Dr. Paul Miller, a member of the MAPP Drought Task Force, was awarded the Faculty Early Career Development Program (CAREER) award for his research on understanding the mechanisms leading to early warning of meteorological and hydrological drought in the U.S. Caribbean. He is a co-investigator on a project led by Dr. Thomas Mote from the University of Georgia.
The NOAA MAPP project focused on the relationship between the dust-laden Saharan Air Layer (SAL) and rapidly developing drought conditions in the U.S. Caribbean. Dr. Miller and the team found that the tools used to identify the SAL in atmospheric reanalyses, though effective, do not explicitly consider the presence of dust. This led him to the question, “How important is the dust to the SAL-drought relationship?”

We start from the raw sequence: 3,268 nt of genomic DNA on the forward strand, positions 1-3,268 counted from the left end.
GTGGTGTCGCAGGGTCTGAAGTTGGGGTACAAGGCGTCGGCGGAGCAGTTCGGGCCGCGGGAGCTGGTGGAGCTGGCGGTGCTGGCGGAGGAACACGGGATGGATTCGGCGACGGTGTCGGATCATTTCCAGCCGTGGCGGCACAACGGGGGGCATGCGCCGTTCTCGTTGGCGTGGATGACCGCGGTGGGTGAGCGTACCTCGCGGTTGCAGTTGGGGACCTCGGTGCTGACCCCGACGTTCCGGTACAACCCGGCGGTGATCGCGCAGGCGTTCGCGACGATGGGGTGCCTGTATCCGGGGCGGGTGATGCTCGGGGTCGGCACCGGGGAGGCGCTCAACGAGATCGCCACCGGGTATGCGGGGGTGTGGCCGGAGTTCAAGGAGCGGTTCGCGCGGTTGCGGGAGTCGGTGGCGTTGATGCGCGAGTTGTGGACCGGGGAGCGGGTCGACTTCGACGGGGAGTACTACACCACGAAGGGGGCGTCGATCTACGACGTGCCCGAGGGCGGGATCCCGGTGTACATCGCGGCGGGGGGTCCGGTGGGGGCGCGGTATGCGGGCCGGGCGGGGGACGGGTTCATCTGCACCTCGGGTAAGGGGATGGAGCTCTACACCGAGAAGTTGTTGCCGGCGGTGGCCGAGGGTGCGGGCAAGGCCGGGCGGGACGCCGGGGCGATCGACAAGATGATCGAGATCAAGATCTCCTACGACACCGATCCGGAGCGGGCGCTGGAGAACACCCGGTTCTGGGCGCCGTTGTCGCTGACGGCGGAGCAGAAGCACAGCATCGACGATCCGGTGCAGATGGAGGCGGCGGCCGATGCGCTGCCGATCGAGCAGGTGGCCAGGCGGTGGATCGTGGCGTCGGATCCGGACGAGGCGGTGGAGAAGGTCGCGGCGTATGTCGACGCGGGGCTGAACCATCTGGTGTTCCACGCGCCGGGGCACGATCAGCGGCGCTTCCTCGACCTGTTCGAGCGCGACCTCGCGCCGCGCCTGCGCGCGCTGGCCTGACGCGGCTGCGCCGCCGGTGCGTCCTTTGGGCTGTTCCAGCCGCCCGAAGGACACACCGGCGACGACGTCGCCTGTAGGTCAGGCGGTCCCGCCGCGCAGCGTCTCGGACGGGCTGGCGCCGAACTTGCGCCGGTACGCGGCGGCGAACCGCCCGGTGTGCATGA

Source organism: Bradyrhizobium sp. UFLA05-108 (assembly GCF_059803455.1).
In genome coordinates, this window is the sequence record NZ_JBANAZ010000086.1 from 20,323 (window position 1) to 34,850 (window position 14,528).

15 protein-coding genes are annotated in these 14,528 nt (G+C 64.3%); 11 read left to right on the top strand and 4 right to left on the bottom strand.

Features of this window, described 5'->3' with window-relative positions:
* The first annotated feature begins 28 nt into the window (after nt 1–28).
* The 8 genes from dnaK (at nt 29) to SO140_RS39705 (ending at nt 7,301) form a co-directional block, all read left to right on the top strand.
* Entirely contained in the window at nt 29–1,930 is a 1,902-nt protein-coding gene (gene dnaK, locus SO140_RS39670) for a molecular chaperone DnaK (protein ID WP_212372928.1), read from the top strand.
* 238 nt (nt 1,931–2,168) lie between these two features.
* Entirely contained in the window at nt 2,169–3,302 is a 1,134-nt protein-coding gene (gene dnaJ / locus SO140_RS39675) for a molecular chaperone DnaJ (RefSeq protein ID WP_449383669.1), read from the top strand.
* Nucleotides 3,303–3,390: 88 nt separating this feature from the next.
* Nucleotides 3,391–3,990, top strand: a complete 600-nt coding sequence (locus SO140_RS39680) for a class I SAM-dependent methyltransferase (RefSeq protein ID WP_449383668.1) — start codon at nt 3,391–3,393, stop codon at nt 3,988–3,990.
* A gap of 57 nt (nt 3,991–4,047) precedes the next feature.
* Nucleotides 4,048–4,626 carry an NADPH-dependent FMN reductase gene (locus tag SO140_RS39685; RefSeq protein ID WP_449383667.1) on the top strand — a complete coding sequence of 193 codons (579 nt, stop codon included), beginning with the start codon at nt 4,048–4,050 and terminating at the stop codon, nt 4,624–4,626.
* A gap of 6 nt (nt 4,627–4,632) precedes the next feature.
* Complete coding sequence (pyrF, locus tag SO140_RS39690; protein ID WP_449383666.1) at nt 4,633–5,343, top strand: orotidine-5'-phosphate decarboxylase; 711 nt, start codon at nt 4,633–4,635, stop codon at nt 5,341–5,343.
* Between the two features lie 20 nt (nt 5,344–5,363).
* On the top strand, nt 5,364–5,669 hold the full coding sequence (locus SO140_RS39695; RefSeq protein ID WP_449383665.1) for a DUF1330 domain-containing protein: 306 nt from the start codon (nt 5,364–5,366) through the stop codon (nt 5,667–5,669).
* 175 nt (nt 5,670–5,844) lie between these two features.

The CAREER proposal is centered on that question, and seeks to diagnose the dust’s role in influencing the SAL shape and movement as it transits the Atlantic via its well-known interactions with solar radiation. It will also establish how these same dust-radiation interactions may promote rapid-onset drought once the SAL arrives, further examining the potentially integral role of the dust in Caribbean drought initiation.
Dr. Miller’s CAREER award highlights the broader impacts of NOAA’s investments in the scientific community through the MAPP program and serves as a testament to the far-reaching implications of NOAA research.